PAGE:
• The adoption of a new language typically spawns the emergence of new tools that support mature engineering practices such as test automation. Kotlin is no exception. Spek is a testing framework—inspired by well-known tools such as Cucumber, RSpec and Jasmine—that writes tests in Gherkin and Specification, allowing teams to bring mature practices such as behaviour-driven development into the Kotlin space.

    • We're trying out troposphere as a way of defining the infrastructure as code on AWS for our projects that use AWS CloudFormation instead of Terraform. troposphere is a Python library that allows us to write Python code to generate CloudFormation JSON descriptions. What we like about troposphere is that it facilitates catching JSON errors early, applying type checking, and unit testing and DRY composition of AWS resources.

    • WebAssembly is a big step forward in the capabilities of the browser as a code execution environment. Supported by all major browsers and backward compatible, it's a binary compilation format designed to run in the browser at near native speeds. It opens up the range of languages you can use to write front-end functionality, with early focus on C, C++ and Rust, and it's also an LLVM compilation target. When run in the sandbox, it can interact with JavaScript and shares the same permissions and security model. When used with Firefox's new streaming compiler, it also results in faster page initialization. Although it's still early days, this W3C standard is definitely one to start exploring.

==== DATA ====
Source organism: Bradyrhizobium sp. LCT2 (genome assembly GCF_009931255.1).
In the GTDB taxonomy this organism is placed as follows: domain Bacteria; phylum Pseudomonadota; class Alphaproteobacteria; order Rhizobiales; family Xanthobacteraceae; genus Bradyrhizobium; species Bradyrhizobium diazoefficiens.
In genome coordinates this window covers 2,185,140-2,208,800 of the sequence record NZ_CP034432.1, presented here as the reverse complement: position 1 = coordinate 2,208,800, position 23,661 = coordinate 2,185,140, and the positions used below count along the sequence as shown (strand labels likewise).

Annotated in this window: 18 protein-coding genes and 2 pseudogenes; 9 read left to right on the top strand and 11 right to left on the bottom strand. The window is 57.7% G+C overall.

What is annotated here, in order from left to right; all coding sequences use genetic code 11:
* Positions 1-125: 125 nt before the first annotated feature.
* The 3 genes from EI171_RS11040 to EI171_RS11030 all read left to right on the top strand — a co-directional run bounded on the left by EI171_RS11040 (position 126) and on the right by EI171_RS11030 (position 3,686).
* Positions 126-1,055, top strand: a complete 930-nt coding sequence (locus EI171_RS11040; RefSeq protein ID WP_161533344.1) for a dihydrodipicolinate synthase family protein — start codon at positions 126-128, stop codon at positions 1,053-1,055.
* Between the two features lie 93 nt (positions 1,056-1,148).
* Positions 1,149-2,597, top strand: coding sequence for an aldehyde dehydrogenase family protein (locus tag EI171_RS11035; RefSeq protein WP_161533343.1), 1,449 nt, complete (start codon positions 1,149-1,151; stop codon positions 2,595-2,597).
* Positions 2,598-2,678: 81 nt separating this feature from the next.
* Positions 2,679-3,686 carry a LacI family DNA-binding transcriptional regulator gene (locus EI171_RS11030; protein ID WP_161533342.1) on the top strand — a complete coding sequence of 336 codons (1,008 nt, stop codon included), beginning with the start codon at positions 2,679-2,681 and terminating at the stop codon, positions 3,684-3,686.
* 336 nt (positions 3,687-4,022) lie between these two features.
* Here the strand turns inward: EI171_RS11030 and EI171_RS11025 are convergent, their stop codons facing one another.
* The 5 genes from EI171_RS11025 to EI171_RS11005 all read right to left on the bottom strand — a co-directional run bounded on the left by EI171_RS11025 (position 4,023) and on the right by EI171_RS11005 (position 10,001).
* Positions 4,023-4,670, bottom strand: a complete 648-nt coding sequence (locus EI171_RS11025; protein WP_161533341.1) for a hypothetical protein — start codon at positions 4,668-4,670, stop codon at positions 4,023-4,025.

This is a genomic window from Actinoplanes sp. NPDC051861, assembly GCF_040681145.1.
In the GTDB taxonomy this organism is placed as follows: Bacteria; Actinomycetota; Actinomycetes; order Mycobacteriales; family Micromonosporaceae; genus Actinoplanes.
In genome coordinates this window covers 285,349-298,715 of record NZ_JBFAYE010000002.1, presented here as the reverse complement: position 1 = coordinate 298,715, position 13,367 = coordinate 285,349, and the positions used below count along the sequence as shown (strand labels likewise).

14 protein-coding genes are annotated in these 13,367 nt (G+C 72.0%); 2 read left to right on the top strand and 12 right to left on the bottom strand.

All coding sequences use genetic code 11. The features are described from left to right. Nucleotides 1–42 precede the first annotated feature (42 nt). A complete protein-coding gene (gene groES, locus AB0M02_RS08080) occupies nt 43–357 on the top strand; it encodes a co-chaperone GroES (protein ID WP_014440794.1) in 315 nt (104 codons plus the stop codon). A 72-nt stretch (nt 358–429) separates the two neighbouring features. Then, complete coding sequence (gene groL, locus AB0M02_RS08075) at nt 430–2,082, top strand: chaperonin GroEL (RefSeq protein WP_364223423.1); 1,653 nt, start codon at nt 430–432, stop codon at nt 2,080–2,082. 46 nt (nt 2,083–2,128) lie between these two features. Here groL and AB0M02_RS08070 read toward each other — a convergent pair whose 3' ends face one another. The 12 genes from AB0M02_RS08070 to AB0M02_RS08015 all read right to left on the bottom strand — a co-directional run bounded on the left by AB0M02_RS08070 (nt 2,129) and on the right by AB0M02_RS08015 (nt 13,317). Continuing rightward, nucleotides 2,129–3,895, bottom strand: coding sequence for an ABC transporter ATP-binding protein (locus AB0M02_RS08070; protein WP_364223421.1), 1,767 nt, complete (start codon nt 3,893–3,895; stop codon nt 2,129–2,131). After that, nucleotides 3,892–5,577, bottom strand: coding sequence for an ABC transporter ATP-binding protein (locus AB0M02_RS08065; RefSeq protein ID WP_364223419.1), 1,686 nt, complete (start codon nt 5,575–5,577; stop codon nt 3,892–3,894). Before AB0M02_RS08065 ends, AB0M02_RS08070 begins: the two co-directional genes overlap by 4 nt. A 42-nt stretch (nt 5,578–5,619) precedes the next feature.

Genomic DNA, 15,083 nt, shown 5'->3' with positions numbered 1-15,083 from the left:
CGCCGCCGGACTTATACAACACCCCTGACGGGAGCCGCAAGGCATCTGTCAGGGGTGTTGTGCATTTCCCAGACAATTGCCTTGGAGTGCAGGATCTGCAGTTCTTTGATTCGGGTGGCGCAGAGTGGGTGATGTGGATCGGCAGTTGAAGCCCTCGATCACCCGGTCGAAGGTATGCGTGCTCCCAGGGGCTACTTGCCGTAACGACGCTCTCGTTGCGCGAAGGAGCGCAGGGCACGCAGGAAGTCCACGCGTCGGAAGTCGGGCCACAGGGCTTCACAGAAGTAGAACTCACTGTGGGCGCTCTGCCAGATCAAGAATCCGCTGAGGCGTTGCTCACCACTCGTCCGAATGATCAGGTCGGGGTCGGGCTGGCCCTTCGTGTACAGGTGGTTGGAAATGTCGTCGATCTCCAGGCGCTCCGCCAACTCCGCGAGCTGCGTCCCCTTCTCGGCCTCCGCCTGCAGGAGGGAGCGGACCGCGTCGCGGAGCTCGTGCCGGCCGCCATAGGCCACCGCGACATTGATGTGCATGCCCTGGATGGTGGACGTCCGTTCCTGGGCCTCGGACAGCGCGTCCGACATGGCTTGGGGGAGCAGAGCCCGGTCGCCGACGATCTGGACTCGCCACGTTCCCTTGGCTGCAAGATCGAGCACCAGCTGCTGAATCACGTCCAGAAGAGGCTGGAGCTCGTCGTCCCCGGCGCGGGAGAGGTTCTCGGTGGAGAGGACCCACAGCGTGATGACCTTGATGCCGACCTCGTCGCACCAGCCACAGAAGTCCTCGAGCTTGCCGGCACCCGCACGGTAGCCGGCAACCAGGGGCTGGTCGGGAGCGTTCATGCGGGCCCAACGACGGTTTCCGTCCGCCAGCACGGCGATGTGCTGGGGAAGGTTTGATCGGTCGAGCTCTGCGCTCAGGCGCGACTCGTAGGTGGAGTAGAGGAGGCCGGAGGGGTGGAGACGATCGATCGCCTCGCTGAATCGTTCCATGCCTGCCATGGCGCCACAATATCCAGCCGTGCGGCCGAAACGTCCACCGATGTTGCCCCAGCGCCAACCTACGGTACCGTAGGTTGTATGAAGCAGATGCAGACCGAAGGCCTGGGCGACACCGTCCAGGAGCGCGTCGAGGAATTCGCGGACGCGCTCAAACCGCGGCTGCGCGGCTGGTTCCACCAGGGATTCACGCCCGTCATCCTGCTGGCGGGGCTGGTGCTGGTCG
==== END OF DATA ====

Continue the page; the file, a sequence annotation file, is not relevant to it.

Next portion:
• Spring Framework 5, released over a year ago, embraces reactive streams, a standard for asynchronous stream processing with non-blocking backpressure. The WebFlux module introduces a reactive alternative to the traditional Spring MVC module for writing web applications in the Spring ecosystem. After working with it on a number of applications, our teams have come away impressed and report that the reactive (functional) approach improves code readability and system throughput. They do note, though, that adopting WebFlux requires a significant shift in thinking and recommend to factor this into the decision to choose WebFlux over Spring MVC.